The petitioner took her son to her mother's house for the night. Upon returning home the next day, she received a telephone call, presumably from one of the assailants. The voice on the other end of the line said: “We know where, where you live. We know you. Please do not talk to the police about this, because if you do we will kill you.” Following this conversation, the petitioner again retreated to her mother's house. She never returned home.

Approximately three weeks later, while the petitioner was bringing her son to school, she spotted the man who had threatened her on the night of the murder. She did not exchange words with him. Roughly four months after this encounter, she departed Brazil for the United States.

The petitioner testified that she never reported these incidents to the police because, in her view, the police in Brazil are corrupt and often allow criminals to kill witnesses. In an effort to support this supposition, she submitted various country-conditions reports, human rights reports, and a newspaper article. The petitioner further testified that she feared that she and her son would be killed either by the murderers or by the police should they return to Brazil. She admitted, however, that she had never been threatened by any police officer.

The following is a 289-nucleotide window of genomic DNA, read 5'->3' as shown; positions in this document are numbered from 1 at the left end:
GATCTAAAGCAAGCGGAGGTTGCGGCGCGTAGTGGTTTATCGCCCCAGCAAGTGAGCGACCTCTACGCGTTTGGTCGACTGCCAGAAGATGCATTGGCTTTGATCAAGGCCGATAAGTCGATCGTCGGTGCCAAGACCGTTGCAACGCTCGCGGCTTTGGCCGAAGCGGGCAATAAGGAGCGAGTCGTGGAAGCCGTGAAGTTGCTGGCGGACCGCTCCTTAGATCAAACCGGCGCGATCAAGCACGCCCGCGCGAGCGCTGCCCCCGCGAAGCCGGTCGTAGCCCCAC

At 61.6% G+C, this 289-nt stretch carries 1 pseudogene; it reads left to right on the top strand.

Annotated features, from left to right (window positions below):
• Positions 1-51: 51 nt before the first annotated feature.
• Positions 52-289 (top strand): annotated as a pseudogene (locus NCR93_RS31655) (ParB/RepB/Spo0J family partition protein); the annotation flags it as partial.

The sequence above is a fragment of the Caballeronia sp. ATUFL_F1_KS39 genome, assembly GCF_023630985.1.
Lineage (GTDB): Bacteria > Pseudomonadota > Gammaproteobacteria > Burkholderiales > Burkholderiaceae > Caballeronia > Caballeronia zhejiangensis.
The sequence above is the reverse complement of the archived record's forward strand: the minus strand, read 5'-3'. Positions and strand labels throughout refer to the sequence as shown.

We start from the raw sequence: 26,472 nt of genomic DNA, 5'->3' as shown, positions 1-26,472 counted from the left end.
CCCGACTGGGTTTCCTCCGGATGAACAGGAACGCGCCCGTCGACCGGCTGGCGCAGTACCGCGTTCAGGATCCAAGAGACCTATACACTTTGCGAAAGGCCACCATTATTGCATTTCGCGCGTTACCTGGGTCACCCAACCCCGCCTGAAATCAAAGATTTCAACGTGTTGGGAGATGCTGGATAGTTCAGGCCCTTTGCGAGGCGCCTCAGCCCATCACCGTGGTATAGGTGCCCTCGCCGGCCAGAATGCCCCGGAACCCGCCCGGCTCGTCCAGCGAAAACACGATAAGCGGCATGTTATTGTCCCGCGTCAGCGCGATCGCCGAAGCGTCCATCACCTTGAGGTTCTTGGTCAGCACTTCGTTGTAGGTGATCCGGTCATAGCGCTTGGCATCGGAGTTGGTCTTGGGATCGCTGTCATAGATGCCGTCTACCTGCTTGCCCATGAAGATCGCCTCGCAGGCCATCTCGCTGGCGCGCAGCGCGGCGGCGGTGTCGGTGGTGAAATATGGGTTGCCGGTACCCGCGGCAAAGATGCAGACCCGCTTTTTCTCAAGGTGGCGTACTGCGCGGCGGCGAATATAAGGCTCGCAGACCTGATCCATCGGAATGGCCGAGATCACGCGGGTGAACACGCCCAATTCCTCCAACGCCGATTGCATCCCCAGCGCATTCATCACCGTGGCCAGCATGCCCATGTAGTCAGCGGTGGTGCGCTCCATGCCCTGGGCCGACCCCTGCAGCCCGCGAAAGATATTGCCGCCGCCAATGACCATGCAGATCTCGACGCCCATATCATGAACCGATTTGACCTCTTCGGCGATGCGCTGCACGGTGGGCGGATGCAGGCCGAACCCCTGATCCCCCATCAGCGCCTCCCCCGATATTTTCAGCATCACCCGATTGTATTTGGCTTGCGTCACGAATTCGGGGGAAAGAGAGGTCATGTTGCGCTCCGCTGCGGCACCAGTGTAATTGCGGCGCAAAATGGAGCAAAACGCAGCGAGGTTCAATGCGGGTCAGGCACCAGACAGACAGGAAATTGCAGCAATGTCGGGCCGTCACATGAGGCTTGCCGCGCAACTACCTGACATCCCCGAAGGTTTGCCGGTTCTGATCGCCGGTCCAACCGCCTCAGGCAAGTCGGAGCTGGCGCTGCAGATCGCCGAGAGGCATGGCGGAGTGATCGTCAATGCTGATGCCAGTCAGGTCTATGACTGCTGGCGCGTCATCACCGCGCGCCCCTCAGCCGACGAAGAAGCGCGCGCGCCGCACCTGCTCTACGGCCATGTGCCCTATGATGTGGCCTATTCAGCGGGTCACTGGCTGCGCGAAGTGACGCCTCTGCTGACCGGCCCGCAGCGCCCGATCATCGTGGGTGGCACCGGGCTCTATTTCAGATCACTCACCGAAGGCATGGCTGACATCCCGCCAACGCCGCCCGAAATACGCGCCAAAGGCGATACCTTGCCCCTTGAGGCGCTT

The IJ denied the petitioner's asylum application. She credited the petitioner's testimony regarding the threats,3 but concluded that the petitioner had failed to establish either past persecution or a well-founded fear of future persecution.

The IJ deemed the evidence insufficient to show past persecution for three reasons. First, the threats were not serious enough to qualify as persecution. Second, the petitioner's fear was unconnected to any statutorily protected ground. Although she claimed “social group” membership, her professed social group—witnesses to a serious crime whom the government is unable or unwilling to protect—was not legally cognizable. Third, the petitioner did not establish that the Brazilian government was either unable or unwilling to protect her from the harm that she feared.